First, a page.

I’m Sister J (Dawn’s younger sister, not a nun). I’ve been working to simplify my life and live out my compassionate ideals. Lofty, I know. But there are some really easy ways to make a big impact, and I wanted to share them with you.
1. Books For Soldiers. Our family house has a lot of books! We listed most of them on Amazon and Ebay, but some of those titles weren’t selling. Through Books for Soldiers, I found that there are soldiers posted abroad with downtime and nothing to read. As a recent college graduate, I’m poor, so I hosted a garage sale via Craigslist to raise funds for shipping care packages overseas. To my sweet surprise, once I was actually at the post office, I learned that the price of postage to overseas military bases is actually only the cost of shipping to your nearest stateside military base (or warehouse?).
Anyway, I have been really blessed through this ministry. The wonderful elderly postman who spent twenty minutes processing my packages was a veteran. I was profusely apologetic for taking so much of his time, but instead he thanked me for supporting the troops. His sincere “thank you” moved my hard little heart so much that I cried. Since then, every soldier to whom I sent a package has written a note or email to thank me, and I’ve kept in regular correspondence with one. I am ashamed to say that, until now, I have been fairly blasé about our country being at war – it feels like we’ve been at war for most of my life. Now I have the opportunity to learn more about what life is like for our soldiers, and to thank them for their service.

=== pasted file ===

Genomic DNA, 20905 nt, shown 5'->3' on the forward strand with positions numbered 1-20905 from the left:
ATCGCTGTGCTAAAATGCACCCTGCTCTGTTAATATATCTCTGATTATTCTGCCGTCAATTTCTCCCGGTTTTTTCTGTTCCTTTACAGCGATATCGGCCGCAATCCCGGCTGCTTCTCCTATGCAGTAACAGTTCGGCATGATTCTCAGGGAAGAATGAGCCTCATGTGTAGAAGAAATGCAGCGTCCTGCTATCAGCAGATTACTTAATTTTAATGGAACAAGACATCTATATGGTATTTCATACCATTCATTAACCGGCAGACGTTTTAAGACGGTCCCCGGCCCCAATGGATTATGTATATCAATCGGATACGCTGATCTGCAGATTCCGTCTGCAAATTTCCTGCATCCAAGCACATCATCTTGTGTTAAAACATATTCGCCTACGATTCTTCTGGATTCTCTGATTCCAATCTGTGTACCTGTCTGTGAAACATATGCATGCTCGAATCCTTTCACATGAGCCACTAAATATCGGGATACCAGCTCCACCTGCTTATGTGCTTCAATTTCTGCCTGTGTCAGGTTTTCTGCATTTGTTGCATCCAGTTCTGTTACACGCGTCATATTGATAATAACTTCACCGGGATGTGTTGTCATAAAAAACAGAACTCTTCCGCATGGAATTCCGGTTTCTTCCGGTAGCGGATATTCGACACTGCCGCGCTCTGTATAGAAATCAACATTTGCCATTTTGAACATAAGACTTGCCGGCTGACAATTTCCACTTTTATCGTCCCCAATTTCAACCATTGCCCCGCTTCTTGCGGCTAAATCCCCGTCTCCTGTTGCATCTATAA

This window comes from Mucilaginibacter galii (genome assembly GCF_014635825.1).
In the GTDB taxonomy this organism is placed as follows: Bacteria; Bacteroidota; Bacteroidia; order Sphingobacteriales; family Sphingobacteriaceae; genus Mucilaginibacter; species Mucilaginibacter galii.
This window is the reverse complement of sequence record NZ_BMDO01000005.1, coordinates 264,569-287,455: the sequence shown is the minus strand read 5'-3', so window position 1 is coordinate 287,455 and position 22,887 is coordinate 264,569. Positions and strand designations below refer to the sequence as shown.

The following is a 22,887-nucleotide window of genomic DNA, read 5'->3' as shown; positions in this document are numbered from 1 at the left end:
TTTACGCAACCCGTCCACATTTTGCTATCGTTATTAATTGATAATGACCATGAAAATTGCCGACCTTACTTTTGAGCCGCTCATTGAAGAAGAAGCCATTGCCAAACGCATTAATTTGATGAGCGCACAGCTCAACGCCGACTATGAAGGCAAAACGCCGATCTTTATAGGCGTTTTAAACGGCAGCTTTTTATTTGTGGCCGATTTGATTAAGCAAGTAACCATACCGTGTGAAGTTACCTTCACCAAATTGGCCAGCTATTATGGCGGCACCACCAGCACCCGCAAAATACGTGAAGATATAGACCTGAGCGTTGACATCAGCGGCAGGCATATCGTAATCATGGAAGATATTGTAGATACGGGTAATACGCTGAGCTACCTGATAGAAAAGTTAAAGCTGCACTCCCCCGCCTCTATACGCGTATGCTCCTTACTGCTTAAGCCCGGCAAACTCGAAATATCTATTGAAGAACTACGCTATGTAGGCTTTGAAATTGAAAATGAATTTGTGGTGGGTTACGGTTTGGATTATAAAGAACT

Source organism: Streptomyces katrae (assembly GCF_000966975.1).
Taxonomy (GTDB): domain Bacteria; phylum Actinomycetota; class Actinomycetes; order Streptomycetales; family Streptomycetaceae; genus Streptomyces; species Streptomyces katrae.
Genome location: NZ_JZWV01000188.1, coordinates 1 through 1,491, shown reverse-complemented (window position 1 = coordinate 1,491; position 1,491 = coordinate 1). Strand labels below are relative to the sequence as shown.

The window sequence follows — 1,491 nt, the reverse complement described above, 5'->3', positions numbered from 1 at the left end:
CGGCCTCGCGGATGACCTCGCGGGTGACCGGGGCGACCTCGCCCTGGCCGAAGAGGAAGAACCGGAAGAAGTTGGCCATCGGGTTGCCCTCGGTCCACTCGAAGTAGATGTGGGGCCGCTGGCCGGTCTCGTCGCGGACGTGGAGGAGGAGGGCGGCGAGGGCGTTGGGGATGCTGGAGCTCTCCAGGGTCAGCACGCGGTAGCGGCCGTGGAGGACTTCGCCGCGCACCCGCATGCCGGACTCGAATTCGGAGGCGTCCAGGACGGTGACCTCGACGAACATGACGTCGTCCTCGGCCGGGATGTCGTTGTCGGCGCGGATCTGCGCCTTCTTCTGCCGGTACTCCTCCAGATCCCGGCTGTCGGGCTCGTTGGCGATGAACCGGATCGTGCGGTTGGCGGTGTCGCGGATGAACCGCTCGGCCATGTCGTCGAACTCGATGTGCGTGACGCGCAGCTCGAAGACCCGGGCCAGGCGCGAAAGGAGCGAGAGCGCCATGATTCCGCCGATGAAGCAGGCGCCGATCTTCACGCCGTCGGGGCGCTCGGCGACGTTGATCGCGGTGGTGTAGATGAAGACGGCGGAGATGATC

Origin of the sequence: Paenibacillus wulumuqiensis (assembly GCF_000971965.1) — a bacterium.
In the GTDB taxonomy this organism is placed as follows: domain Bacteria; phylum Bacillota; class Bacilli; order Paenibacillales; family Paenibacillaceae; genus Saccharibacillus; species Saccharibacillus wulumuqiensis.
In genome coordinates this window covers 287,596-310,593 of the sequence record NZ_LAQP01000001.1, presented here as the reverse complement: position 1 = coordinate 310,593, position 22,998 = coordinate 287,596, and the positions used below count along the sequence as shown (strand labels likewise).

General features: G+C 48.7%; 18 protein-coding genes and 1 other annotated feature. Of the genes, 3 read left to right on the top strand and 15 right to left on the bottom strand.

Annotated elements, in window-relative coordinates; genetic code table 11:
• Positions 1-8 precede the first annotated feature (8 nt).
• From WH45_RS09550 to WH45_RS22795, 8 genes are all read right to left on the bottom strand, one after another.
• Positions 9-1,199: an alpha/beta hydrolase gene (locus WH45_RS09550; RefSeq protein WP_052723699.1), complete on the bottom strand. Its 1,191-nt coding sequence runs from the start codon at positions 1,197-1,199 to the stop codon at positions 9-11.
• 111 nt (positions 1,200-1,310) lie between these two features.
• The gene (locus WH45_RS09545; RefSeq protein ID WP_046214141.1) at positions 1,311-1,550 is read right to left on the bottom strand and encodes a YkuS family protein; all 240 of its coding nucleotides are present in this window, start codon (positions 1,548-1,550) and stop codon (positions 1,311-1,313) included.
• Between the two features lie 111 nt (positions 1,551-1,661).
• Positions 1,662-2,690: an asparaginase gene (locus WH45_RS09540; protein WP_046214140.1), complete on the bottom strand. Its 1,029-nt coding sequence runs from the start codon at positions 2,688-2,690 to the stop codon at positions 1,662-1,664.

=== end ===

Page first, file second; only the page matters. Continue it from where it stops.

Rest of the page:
2. Women’s Shelters. I have a lot of half-used cosmetic or personal care products that are great, but suddenly start irritating my sensitive skin. It seems a shame to throw out a giant tube of nearly-full Origins cleanser (Origins has a great return policy, but I don’t have one very close to me), so I went rooting about for someone who might want my stuff. It turns out that women’s shelters are always in need of basically anything and everything. I spoke to the woman in charge of donations at my local women’s shelter, and since they help women transition into new living situations after their stay at the shelter, they could always use the things that make a house run smoothly. Good to know!
3. One of the things I’ve missed since my dad has passed is being able to thank him. Thankfully, I don’t have any regrets in that regard. I thanked both of my parents a lot, but often the words passed through my lips without an understanding of what sacrifices they were really making for me. Around the time of my graduation, I went out to buy 20 thank you cards. But, as so often happens when my sleep-deprived self finds itself standing in line at CVS, I ended up with 40 thank you cards. I thought about my dad and challenged myself to use all of those cards. It’s been a tremendous exercise in gratitude. I’ve thanked my friends who supported me while my dad was dying, my middle school english teacher, professors, and people I don’t know well but whose presence was important to me.